Living music

review for the study of music and dance

His­to­ric Flute Tra­di­ti­ons of Native North Ame­rica in Tran­si­tion: 1890 to the Present

Cre­a­ting and playing flu­tes is a practice that dates back thou­sands of years in Native North Ame­rica. While coming close to extin ction in the deca­des after 1900, a few old time players kept the tra­di­tion alive until younger gene rati­ons of Natives could take it up and revi­ta­lize it. As part of this revi­ta­lization, however, the instru­ment was also recon­tex­tua­lized over the time period from about 1980 – 1995 as some­thing for mass enter­ta­in­ment purpo­ses, and as part of this pro­cess the very structure of the instru­ment changed in order to incorpo­rate Wes­tern (European) con­cepts of into­nation and tim­bre. This article tra­ces those changes through a cru­cial period.

Con­structing the Sound of Devils: Dialecti­cal Inter­acti­ons between Cul­ture, His­tory, and the Con­struction of the Czech Vozembouch

The vozem­bouch is a folk instru­ment that has evolved through cen­tu­ries of dialecti­cal inter­acti­ons with Slavic (and Ger­manic) cul­tu­res. The instru­ment has deve­loped from a per­cus­sive bowed single­string fid­dle to being pri­ma­rily a per­cus­sion instru­ment, often con­struc­ted without strings, and it has shif­ted back and forth over time between being a pro­mi­nently used or all­but­extinct instru­ment in Czech cul­ture. Vozem­bou­chy (pl.) have evolved from medieval pagan ritual enhan­cers to min­strel instru­ments to per­cus­sion remin­ding some Slavic people of their heri­tage in troubled times, and has been part of a folk music revival that has resul­ted in renewed inte­rest in tra­di­ti­o­nal perfor­mance on the instru­ment, as well as new, modern musi­cal directi­ons embra­ced by players spanning many…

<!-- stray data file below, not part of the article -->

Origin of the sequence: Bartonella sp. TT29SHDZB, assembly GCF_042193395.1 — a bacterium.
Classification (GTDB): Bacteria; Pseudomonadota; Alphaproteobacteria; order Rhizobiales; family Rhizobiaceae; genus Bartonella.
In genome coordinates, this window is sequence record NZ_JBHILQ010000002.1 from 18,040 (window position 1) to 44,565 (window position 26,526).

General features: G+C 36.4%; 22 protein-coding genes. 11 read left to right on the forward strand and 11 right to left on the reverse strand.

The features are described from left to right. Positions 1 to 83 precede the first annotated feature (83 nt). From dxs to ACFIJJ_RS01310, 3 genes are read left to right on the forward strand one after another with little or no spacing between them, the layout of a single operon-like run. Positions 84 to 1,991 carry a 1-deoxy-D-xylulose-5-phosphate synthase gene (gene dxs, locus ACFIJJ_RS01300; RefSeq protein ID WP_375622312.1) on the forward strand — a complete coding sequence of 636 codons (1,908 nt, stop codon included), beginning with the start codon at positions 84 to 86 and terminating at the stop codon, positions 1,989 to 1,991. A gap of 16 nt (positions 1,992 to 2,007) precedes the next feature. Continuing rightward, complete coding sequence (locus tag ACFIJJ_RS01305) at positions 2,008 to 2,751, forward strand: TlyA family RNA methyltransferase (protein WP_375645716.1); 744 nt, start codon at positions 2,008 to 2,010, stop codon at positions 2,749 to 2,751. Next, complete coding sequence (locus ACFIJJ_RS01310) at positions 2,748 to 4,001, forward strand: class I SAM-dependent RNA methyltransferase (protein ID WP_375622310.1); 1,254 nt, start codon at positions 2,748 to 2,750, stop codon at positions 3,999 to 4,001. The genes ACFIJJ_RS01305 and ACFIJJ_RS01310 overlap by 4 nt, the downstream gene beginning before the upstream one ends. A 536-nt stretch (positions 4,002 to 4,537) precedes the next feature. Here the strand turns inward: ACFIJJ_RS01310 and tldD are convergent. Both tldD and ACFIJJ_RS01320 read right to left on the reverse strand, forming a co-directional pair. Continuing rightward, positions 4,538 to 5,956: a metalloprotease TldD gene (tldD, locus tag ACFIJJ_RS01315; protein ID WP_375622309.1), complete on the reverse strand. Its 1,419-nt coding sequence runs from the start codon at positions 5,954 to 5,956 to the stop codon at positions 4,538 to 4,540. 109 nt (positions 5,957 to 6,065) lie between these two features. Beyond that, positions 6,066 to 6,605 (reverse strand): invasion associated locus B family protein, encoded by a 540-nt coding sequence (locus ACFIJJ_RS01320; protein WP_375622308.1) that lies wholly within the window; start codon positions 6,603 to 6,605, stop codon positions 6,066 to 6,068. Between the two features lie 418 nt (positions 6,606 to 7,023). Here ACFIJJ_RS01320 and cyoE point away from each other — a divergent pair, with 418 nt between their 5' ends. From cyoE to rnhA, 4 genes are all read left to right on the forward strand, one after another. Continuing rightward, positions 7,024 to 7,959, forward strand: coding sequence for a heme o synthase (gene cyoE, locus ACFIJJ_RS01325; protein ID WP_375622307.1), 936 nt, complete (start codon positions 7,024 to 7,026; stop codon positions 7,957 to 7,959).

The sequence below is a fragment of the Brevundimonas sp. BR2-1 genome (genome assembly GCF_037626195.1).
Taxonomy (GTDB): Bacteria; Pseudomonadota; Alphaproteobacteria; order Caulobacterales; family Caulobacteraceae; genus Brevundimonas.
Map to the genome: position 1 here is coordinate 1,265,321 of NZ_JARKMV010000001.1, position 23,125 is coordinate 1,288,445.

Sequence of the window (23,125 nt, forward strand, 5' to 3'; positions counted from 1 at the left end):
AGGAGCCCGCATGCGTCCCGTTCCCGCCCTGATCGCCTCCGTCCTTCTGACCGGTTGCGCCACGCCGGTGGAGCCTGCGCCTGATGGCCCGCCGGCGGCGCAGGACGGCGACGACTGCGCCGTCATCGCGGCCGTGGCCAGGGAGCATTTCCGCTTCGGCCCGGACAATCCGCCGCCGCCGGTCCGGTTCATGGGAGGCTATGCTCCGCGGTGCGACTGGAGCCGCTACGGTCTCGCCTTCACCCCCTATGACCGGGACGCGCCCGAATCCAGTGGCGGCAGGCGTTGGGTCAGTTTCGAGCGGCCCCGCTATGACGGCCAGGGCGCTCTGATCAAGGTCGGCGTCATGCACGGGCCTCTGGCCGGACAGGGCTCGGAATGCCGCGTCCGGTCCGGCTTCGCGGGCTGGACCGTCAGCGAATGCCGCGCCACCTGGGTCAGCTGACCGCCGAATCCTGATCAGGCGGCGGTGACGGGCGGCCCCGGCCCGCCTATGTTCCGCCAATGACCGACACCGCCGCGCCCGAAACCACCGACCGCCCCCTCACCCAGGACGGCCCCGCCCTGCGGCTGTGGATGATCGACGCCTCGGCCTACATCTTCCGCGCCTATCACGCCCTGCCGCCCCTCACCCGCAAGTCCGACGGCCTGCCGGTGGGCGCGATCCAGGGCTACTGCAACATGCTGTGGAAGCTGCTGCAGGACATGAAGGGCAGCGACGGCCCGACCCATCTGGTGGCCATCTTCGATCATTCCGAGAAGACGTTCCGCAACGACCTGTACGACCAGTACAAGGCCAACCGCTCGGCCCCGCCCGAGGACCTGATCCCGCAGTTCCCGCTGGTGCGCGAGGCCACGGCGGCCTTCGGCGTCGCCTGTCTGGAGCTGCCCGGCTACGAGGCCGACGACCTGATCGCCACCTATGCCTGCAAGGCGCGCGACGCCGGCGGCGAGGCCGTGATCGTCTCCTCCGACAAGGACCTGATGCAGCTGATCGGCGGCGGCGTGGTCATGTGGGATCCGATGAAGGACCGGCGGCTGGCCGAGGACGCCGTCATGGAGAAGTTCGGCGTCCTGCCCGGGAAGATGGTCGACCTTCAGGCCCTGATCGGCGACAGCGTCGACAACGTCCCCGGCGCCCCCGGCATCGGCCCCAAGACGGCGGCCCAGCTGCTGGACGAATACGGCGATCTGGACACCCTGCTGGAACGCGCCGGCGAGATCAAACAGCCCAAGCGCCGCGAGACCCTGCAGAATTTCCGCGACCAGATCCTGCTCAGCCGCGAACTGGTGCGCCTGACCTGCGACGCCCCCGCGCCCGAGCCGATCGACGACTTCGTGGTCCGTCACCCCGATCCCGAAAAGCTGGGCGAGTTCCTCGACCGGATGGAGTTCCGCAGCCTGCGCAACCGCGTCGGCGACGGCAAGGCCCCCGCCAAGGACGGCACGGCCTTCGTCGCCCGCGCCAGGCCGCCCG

Recor­ding Direction in the Pro­cess of Sound Recording

The article deals with the recor­ding of a final work of stu­dents from the Depart­ment of Sound Cre­ation whose spe­ci­a­li­sation is recor­ding direction and sound cre­ation at the Music and Dance Faculty of AMU. The pro­ject was suppor­ted by the stu­dent grant compe­ti­tion AMU 2016. A large emphasis has been given to the diffe­ren­ti­ation of two pro­fes­si­ons, recor­ding direc­tor and sound engi­neer, with par­ticular focus on the pro­fes­sion of recor­ding direction. The article intends to show that the con­tempo­rary cha­rac­ter of both pro­fes­si­ons depends on the evo­lu­tion of recor­ding tech­no­logy. All the stages of the recor­ding pro­cess are inclu­ded. The article also shows how the edi­ting of recor­ded sound mate­rial has become a research sub­ject in its own right. Finally, there are pre­sen­ted examples of the work…

Between Catego­ries

In my study I pur­sue an impor­tant fea­ture of the late composi­ti­ons by Mor­ton Fel­d­man which directly influen­ces the possi­ble analy­ti­cal appro­ach. The analy­sed composi­ti­ons are nota­ted in a rela­tively stan­dard manner; however, the sym­bols we face in the score might not always be what they seem to be. The boun­da­ries sepa­ra­ting the notation and the acous­tic rea­lity are challenged. It is not possi­ble to unam­biguously deter­mine the angle through which to view these works, we find our­selves between diffe­rent pheno­mena, between catego­ries. In my analy­sis, I take into con­si­de­rati­ons Feldman´s early works – this method helps under­stan­ding his later composi­ti­o­nal pro­cedu­res, and also shows the ove­rall integrity of Feldman´s composi­ti­o­nal thinking. I try to set my reflecti­ons within a broader…

Silent within noise: instru­men­tal saturation

This article deals with a new musi­cal pheno­menon – instru­men­tal satu­ration. First I describe the essen­tial composi­ti­o­nal prin­ciple rela­ted with the instru­men­tal satu­ration. Further I men­tion the main per­so­na­li­ties of this musi­cal move­ment and their pre­de­ces­sors as con­cerns the use of inhar­mo­nic mate­rial. In the next part I dis­cuss two string quar­tets of the two composers focusing on three fun­da­men­tal para­me­ters – time, dyna­mic and gesture. Con­currently I describe the con­cepts “abso­lute satu­ration“ and “infra satu­ration“ as two extreme situati­ons of composi­ti­o­nal appro­ach. In the end I compare both the string quar­tets and describe their simi­la­ri­ties and diffe­ren­ces in terms of the three fun­da­men­tal para­me­ters men­ti­o­ned above.

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